Now the count taken upon G-d's command had already been mentioned, "These were those who were numbered of the families of the Kehati... whom Moses and Aharon numbered according to the Commandment of the Lord". This is repeated in the case of the sons of Gershon and again with the sons of Merari. However, the Torah had to inform concerning the authority and state who would organize the service and the loading, and Moses did this too upon G-d's command and not on his own initiative as it is stated (v.49) "According to the Commandment of the Lord were they put in charge (pakad) by the hand of Moses", adding "everyone according to his service and according to his burden", i.e., he assigned to each man his service and burden as he was commanded. The appointment of officers - which is the meaning of pekudav - was also done according to G-d's instructions and not on Moses's initiative.

    3. What is the difference between Rashi and Melekhet Mahshevet in the interpretation of the possesssive pronoun of pekudav?

    4. To whom does R.Moshe Hefetz refer when he says: "who would organize the service and the loading"?

    5. Whence does he derive the great necessity of emphasizing that (Moses) did not make the appointments on his own initiative but that he acted in all cases upon G-d's Command?

    From the Answers:

    3. According to Rashi the Levites were counted by Moses, according to R.Moshe Hefetz, by the officers in charge. ( *)At the end of the answers you will find the initial part of R.Moshe Hefetz comment on this verse.)

    *) For VI/3 answer we present the first part of R.Moshe Hefetz's comment: R.Moshe Hefetz: Melekhet Mahshevet (first printed in Venice In 1710): V.49: And their numbers as the Lord commanded Moses: Since it is stated he counted them why repeat and their numbers etc. Why - as Mizrahi writes - did Rashi have to say that their number refers to the census taken of the thirty-to-fifty-year old? Furthermore it has already been said in each case "from thirty years and upward etc.". Moreover why "his" and not their "number"? And if, as Mizrahi says, that it refers to the counter, it should also be in the plural since Aharon also counted? Also why is the number stated after stating their burden and service? Hence I would interpret ...

    Rabbi Frand on Parshas Naso

    Excerpt: "I saw an interesting comment from Rav Moshe Chafetz. Rav Chafetz explains that the Torah is using the extra "ish" to tell us that sometimes the situation of the suspected wife results from the husband being too much of an "ish". The husband asserts himself too much -- the "ish" is too demanding. The man is too interested in the "ish" part of the marriage and not enough in the "isha" [woman, wife] part of the marriage."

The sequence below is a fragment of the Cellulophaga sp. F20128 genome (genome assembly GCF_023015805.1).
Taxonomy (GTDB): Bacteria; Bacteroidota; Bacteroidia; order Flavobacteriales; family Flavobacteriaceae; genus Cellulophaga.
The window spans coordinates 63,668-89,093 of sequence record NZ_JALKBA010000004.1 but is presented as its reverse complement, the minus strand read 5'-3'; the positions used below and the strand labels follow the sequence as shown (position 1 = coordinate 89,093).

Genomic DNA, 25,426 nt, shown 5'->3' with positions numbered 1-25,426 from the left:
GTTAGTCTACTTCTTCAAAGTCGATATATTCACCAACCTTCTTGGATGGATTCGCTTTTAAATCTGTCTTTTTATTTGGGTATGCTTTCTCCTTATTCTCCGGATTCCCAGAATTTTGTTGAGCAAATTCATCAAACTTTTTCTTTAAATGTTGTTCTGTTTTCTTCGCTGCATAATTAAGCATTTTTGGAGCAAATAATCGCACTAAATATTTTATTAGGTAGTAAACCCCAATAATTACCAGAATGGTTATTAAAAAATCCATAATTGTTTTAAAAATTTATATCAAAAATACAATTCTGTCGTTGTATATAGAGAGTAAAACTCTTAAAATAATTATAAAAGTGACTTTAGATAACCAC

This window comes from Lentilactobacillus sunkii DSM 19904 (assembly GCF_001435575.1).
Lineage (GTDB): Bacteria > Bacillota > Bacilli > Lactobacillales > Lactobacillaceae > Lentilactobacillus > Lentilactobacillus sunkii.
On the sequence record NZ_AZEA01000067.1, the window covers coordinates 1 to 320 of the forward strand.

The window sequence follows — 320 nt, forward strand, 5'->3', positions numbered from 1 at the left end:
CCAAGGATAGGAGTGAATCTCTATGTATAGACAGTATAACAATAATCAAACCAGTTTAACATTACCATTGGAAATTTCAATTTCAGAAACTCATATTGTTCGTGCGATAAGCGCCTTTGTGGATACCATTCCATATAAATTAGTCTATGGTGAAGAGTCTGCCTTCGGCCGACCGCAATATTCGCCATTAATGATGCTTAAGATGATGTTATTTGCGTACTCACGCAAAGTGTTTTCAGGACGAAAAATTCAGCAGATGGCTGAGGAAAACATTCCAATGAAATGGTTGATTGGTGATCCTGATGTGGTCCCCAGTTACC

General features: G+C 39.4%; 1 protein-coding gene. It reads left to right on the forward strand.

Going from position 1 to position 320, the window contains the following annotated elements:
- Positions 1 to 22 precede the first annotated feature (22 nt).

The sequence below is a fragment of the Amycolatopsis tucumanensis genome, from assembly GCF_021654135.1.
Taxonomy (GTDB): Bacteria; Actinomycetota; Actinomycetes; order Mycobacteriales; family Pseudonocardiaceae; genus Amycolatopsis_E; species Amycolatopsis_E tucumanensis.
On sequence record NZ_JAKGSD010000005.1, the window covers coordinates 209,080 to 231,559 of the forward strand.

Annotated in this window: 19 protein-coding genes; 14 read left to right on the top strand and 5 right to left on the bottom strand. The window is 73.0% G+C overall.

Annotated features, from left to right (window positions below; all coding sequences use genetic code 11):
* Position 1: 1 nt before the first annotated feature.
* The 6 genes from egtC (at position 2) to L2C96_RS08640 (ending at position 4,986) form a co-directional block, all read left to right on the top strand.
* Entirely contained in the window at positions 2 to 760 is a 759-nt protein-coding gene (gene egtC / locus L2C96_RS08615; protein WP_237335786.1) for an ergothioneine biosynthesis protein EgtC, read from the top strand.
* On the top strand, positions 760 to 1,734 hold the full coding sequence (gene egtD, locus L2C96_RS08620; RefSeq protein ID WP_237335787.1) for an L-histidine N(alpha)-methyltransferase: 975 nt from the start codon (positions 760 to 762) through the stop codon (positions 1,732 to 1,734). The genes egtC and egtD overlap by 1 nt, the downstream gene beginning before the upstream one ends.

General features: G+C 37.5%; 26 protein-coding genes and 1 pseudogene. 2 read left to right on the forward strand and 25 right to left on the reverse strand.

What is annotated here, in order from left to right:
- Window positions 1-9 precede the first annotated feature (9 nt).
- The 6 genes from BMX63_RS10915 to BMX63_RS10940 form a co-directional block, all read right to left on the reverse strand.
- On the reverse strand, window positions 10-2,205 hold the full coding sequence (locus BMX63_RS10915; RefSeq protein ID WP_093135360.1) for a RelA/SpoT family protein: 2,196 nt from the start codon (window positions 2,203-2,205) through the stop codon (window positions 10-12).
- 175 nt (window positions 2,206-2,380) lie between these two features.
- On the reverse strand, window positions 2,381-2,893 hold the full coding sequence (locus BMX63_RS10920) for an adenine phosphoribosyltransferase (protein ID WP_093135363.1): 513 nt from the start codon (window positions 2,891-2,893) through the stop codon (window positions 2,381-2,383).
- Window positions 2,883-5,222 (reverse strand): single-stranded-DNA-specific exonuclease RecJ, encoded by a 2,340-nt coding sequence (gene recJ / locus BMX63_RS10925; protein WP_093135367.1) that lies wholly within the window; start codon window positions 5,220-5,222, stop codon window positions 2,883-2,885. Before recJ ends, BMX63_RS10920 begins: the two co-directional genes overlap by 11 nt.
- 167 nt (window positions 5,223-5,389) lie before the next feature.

Without sounding TOO sacrilegious: Throwing out there the notion that the Torah would say something as humorous as a man being "too much of a man" for his wife... yeah, we MUST be related.

    St. Louis Kollel -- Parshat Naso

    Excerpt: "It is peculiar that the Torah employs this style of "Ish Ish" to connote the idea of "any man." The normal way to convey that message is by using the term "ish" (man) only one time. HaRav Moshe Chafetz explains that the Torah is using the extra "ish" to tell us that sometimes the situation of the suspected wife results from the husband being too much of an "ish." The husband asserts himself too much - the "ish" is too demanding. The man is too interested in the "ish" part of the marriage and not enough in the "isha" (woman, wife) part of the marriage. If one had to pick one word to describe the quality or fault upon which most marital problems begin one would have to pick the word "selfishness." And the word that would be picked to describe the key to a successful marriage is "selflessness." Sometimes the problem is the husband asserting too much of the "ish" part of the marriage, and sometimes the problem is the wife asserting too much of the "isha" part of the marriage. Marriages have problems when one of the partners places too much emphasis on him or herself. When marriages have such problems, Sotah situations can develop. (Adapted from Rav Frand)"

    Sources in Judaism -- Parshat Naso

    Hamaayan/The Torah Spring -- Parshat Naso

    Excerpt: "Rav Moshe Chafetz z"l (1664-1712) explains: The Torah is teaching leaders to be humble. Thus, to "compensate" for Nachshon's being listed first, he is not described as a nasi, i.e., he is given no honorific. Netanel, who is listed second, is not called "the leader of the sons of Yissachar," but just "leader of Yissachar," a modest title. Only from the third nasi on is the full title given.

    (Melechet Machshevet)